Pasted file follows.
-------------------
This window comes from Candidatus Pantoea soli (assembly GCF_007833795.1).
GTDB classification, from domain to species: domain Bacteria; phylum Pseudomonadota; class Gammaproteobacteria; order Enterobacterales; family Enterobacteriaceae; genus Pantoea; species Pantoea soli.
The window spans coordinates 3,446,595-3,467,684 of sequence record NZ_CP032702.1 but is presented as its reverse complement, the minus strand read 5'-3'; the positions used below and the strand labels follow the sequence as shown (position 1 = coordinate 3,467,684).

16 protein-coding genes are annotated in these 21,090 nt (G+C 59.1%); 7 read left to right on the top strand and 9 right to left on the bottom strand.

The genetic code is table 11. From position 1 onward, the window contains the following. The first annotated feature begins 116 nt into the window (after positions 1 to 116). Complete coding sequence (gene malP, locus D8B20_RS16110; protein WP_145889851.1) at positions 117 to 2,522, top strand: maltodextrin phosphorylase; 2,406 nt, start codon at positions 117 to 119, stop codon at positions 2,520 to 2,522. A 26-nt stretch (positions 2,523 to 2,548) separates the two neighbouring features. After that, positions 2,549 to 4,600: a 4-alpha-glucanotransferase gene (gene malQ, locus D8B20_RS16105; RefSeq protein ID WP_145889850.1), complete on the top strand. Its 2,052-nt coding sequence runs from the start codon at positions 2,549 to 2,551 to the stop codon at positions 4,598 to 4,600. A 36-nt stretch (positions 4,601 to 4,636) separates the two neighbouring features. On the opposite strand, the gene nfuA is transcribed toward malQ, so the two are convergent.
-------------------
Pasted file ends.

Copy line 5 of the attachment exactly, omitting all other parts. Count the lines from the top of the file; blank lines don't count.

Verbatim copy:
The genetic code is table 11. From position 1 onward, the window contains the following. The first annotated feature begins 116 nt into the window (after positions 1 to 116). Complete coding sequence (gene malP, locus D8B20_RS16110; protein WP_145889851.1) at positions 117 to 2,522, top strand: maltodextrin phosphorylase; 2,406 nt, start codon at positions 117 to 119, stop codon at positions 2,520 to 2,522. A 26-nt stretch (positions 2,523 to 2,548) separates the two neighbouring features. After that, positions 2,549 to 4,600: a 4-alpha-glucanotransferase gene (gene malQ, locus D8B20_RS16105; RefSeq protein ID WP_145889850.1), complete on the top strand. Its 2,052-nt coding sequence runs from the start codon at positions 2,549 to 2,551 to the stop codon at positions 4,598 to 4,600. A 36-nt stretch (positions 4,601 to 4,636) separates the two neighbouring features. On the opposite strand, the gene nfuA is transcribed toward malQ, so the two are convergent.